The Suez Canal announced this Saturday the increase in 10 and 15% of the rates for all ships that cross the sea route from 2023, a decision that it justified by the rise in energy prices and rental values of oil tankers and methane tankers, among others.

According to a statement from the Suez Canal Authority, this state entity that manages the maritime passage will increase rates by 15% for “all types of ships that transit during 2023”, with the exception of bulk carriers and tourist boats, in which case the increase will be 10%.

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The president of that authority, Admiral Osama Rabie, described the measure as “a necessity in light of the increase in world inflation by 8%”, among other factors, such as the increase in the prices of crude oil and Liquefied Natural Gas. (LNG), as well as the cost of boat rental.

Rabie defended his entity’s policy that “follows a balanced and flexible marketing and pricing strategy to achieve the common interests of the authority and its clients”, and -he affirmed- “takes into account global economic conditions and their various variables” .

The note indicated that the decided increases will be applied “from January” next, and “during 2023”, although it stressed that “the strategy applied by the Canal Authority allows to review the rates according to global economic conditions” and “the instantaneous variables for each category of ships”.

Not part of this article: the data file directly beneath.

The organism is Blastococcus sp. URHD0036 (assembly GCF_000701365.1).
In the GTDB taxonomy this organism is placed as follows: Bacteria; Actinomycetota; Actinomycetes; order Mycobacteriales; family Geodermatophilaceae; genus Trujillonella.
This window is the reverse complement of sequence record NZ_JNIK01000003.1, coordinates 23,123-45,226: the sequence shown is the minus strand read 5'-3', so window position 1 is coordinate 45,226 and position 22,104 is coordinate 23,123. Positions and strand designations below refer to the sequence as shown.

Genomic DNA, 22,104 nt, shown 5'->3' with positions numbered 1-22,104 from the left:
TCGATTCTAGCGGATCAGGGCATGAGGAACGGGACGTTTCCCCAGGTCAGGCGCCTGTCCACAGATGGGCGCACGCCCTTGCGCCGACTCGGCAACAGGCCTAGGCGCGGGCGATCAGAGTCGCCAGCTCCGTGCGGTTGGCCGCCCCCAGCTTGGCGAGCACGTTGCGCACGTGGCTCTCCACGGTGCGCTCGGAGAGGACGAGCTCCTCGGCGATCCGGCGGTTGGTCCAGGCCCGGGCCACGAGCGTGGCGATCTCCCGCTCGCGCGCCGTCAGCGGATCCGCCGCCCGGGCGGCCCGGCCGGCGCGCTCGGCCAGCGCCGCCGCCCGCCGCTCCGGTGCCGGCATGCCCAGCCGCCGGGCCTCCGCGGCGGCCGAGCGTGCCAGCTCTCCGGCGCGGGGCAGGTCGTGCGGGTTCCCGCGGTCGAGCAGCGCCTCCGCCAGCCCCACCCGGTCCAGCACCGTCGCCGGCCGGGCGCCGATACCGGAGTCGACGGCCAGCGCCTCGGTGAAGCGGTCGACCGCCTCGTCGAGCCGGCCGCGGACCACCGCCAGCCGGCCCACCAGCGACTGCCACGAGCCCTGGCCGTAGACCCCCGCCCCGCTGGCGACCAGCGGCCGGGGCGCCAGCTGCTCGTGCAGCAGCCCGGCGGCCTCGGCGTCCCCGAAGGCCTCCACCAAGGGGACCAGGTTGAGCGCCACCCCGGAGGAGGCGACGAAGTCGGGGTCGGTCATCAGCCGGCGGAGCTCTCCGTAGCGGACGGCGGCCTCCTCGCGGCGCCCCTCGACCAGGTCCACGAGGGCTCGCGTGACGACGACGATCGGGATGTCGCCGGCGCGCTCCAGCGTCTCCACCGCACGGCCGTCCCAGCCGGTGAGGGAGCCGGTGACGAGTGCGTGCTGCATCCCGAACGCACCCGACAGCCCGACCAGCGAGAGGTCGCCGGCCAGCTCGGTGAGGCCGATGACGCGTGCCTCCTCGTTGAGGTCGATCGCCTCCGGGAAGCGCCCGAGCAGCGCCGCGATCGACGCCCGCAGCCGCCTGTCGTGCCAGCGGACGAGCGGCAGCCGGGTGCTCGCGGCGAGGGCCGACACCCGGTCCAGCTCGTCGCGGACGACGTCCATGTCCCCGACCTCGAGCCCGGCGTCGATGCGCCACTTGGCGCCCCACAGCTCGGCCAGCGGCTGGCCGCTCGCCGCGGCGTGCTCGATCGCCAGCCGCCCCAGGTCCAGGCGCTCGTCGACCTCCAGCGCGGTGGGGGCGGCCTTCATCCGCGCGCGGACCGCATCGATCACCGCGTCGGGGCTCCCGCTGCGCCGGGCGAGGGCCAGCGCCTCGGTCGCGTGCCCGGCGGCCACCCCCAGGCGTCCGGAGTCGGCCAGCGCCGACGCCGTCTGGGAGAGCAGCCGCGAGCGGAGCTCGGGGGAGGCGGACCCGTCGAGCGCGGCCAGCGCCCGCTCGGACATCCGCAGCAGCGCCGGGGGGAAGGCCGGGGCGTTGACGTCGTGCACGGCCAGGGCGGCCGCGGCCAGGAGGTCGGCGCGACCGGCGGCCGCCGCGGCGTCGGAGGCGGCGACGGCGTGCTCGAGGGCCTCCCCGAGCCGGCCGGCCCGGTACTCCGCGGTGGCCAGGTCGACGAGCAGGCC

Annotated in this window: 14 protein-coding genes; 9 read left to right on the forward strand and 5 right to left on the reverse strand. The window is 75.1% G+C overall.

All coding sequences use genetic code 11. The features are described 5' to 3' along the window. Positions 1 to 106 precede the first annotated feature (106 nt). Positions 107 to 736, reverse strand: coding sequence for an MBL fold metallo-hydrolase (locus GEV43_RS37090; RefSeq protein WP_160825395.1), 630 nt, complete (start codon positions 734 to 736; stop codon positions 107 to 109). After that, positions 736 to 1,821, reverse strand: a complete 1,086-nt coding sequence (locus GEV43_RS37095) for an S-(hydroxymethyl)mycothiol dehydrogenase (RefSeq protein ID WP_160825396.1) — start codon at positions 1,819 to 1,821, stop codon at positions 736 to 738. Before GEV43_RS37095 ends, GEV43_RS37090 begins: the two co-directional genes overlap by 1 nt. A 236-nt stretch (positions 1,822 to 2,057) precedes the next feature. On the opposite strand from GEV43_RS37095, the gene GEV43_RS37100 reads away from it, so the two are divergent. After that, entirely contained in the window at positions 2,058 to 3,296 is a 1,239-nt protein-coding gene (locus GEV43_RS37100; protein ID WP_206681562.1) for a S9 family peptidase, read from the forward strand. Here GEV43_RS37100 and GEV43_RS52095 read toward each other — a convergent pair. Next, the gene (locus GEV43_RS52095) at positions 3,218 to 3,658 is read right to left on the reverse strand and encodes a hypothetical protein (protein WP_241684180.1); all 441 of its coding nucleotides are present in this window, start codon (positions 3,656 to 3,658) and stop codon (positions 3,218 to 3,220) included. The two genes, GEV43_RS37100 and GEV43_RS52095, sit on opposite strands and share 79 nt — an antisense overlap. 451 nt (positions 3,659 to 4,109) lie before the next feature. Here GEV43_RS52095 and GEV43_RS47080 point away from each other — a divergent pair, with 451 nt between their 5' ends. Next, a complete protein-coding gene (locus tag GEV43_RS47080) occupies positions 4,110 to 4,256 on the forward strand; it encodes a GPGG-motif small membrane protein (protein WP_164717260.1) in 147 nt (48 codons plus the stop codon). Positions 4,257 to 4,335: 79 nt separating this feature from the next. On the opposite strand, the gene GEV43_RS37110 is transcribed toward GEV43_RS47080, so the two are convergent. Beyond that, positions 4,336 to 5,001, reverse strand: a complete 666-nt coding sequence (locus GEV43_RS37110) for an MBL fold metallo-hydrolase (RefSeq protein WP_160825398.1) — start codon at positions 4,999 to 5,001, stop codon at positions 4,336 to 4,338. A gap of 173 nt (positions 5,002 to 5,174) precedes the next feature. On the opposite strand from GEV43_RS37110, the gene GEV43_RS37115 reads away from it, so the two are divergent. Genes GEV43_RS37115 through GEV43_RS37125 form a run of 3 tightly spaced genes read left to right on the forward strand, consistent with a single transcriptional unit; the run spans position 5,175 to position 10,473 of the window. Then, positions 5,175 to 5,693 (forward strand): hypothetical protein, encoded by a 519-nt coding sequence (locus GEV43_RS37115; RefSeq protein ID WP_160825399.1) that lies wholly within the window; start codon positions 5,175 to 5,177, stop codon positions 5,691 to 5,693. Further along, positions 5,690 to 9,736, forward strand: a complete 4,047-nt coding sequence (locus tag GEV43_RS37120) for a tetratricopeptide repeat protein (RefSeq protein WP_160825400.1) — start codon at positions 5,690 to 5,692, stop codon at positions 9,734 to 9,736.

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The Suez Canal has increased the additional rates between 5 and 15% on several occasions so far this year, especially for the transport of fuel, taking into account the type of cargo on the ship or whether it is loaded or unloaded. empty.

Despite the fact that at the end of last year he had assured that he would freeze the rates for gas ships, on March 1, he applied an increase of 7% for the passage of ships with liquefied petroleum gas and 10% for those with natural gas, and two weeks later eliminated the 15% discount that had been applied to the latter for seven years.

The new increases in transit fares come as the Egyptian economy is going through one of its worst moments in years, mainly due to the repercussions of the war in Ukraine.

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The Egyptian currency has lost more than 22% of its value against the dollar since last March, while inflation shot up 40 percent, amid a drop in the country’s reserves in foreign currency, essential for food imports. for its population of more than 103 million inhabitants.

The Suez Canal, one of Egypt’s main sources of foreign currency income, brought in $7 billion in fiscal year 2021-2022, the highest in its 153-year history, and an increase of 20.7%. compared to the previous year (5,800 million dollars).

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